Why You Should Continue Wearing A Mask After Getting the COVID-19 Vaccine   

Why You Should Continue Wearing A Mask After Getting the COVID-19 Vaccine

Why You Should Continue Wearing A Mask After Getting the COVID-19 Vaccine
Clinical Contributors to this story:
Thomas Bader, M.D.

Four days after the Food and Drug Administration granted an emergency use authorization to the first COVID-19 vaccine in December, New Jersey began distributing vaccine doses to health care workers across the state. The state continues to roll out its plan to vaccinate 4.7 million people over the next six months, or 70 percent of the state’s adult population. This should bring us one step closer to the end of the pandemic, but it doesn’t mean that we should be so quick to abandon established practices that slow the spread of COVID-19.

To be clear – even after you receive the COVID-19 vaccine, it’s important to continue behaviors like mask-wearing and social distancing.

“There are several reasons why it’s safer for you, your loved ones and the people in your community when everyone continues to wear masks and social distance even if you’ve gotten a COVID-19 vaccine,” says Thomas Bader, M.D., vice president of medical quality at Hackensack Meridian Health. “When everyone does their part to stop the spread of this virus – whether that means getting vaccinated, wearing masks and staying six feet apart from people outside of your household – it helps to keep our communities safer while we work to get the pandemic under control.”

Why We Must Continue COVID Protective Measures

The vaccine doesn’t guarantee complete immunity

The currently authorized mRNA vaccines have been found to provide up to 95% immunity against COVID-19, while Johnson & Johnson Janssen’s vaccine has been shown to provide as much as 72% immunity after the single dose. That means that there is still a small chance that you could get infected, so you need to continue to protect yourself while COVID-19 cases are high in your area. Wearing a mask can limit your exposure to the virus, which should greatly lower your chances of becoming ill, even if you’ve been vaccinated.

You might infect others with COVID-19

It’s unclear whether or not people who receive the COVID-19 vaccine have the ability to spread the virus to others, even if they don’t become sick themselves. Researchers are now studying whether the vaccines prevent asymptomatic transmission of the virus.

If you’ve been vaccinated, it may be possible for enough of the virus to be present in your nose or mouth for you to unknowingly spread it to those around you, even if you don’t experience symptoms. Until researchers confirm that this doesn’t happen, wearing a mask helps you protect the people in your community who haven’t received the vaccine yet.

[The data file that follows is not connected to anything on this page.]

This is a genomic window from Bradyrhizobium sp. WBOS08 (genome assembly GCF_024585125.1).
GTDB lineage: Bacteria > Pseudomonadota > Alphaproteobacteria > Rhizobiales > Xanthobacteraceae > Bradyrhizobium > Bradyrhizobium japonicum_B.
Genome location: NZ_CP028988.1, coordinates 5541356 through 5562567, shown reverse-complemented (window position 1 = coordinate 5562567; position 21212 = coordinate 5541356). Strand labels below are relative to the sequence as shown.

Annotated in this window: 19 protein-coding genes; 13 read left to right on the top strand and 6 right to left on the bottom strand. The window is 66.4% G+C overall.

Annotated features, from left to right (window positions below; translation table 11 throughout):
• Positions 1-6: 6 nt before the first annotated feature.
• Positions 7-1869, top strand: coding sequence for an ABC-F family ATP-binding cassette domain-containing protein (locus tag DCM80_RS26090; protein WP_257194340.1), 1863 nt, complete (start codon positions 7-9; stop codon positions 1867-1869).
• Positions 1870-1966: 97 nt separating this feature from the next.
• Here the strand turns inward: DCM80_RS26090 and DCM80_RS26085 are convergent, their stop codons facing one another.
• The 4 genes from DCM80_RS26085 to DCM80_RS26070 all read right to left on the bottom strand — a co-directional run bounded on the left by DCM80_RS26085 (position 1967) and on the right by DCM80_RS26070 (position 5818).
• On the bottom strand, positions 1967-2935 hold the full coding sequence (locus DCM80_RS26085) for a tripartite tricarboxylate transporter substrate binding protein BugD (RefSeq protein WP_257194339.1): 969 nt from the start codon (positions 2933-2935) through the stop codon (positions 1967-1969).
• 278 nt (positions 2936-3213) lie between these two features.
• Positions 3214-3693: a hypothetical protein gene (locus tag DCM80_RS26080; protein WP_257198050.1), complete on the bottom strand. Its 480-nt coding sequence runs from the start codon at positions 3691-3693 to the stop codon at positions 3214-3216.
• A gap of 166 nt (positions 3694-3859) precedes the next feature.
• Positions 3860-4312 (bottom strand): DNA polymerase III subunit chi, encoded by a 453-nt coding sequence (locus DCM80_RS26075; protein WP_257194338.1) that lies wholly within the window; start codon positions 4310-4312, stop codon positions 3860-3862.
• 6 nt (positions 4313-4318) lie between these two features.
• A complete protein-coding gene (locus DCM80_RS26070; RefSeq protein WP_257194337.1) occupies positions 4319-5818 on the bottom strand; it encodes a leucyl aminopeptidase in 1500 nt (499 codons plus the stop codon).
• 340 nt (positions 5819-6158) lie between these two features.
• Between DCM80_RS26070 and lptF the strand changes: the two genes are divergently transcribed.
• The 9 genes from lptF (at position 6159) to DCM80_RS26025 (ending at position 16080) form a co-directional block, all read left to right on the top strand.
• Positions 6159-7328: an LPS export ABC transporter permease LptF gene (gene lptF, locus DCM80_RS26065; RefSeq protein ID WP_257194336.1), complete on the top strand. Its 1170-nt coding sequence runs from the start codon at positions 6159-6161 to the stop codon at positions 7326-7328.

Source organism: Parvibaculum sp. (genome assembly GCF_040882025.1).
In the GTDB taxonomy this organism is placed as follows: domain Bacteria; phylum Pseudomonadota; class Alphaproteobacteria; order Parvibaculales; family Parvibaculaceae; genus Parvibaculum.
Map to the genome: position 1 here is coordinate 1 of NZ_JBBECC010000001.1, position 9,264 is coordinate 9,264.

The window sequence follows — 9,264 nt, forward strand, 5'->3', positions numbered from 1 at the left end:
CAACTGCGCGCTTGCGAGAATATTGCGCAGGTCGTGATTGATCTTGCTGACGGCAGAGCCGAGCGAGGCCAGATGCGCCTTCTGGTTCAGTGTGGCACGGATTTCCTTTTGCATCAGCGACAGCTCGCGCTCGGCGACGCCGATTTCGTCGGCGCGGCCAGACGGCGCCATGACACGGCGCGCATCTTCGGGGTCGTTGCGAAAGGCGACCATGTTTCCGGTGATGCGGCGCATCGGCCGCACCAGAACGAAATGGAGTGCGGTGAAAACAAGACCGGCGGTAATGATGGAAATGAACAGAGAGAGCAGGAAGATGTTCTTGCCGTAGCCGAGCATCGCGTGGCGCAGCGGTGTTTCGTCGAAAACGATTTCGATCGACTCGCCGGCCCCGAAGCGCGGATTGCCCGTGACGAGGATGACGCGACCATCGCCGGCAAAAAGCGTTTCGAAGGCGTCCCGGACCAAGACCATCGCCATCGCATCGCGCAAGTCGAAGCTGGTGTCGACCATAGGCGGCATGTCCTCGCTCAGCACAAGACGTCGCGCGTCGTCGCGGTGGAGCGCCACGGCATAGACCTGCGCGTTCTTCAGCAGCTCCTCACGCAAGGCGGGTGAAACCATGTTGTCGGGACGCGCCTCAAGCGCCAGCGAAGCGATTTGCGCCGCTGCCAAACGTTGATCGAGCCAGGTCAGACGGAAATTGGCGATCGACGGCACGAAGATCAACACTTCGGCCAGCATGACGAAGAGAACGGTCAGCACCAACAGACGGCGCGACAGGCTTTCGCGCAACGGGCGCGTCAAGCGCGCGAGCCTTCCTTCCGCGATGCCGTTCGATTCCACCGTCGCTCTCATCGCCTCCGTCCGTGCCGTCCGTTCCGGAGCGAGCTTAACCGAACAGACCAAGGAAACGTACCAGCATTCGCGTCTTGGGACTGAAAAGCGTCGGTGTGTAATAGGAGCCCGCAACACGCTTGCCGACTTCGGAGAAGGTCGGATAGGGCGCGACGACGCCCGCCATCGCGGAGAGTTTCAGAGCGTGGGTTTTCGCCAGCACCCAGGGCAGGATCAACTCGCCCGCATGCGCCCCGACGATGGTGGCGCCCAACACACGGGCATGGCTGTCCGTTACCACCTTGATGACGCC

It takes time to achieve “herd immunity”

For herd immunity to help stop the spread of COVID-19, enough people would have to become immune, through vaccination, to the virus that causes the disease. It’s unknown at the moment what percentage of the population would need to get vaccinated to limit the spread of the virus this way.

Some experts believe that herd immunity may be achieved if 60 or 70 percent of the population is vaccinated. Others suggest that an even higher percentage of people would need to be vaccinated for herd immunity to have an effect. The actual figure remains to be determined.

At the moment, only a small percentage percent of New Jersey residents have been fully vaccinated against COVID-19, so we have a long way to go before our communities could reach herd immunity. Until we achieve herd immunity, it’s important that we all take steps to protect one another.

How to Continue to Protect Yourself

For those reasons, it’s critical to continue doing everything you can to protect yourself and your family. That includes continuing to:

  • wear a mask over your nose and mouth when you’re around people from outside your household
  • stay 6 feet away from people who aren’t from your household
  • limit the time you spend in indoor spaces, especially poorly ventilated ones
  • avoid crowds and close contact with people from outside your household
  • wash your hands often with soap and water, or use hand sanitizer

“As we continue to distribute vaccines across our communities, it’s important that we all continue to do our parts to limit this spread,” says Dr. Bader. “With these vaccines, we have hope for a more normal future and a path to get there.”

Next Steps & Resources:

The material provided through HealthU is intended to be used as general information only and should not replace the advice of your physician. Always consult your physician for individual care.


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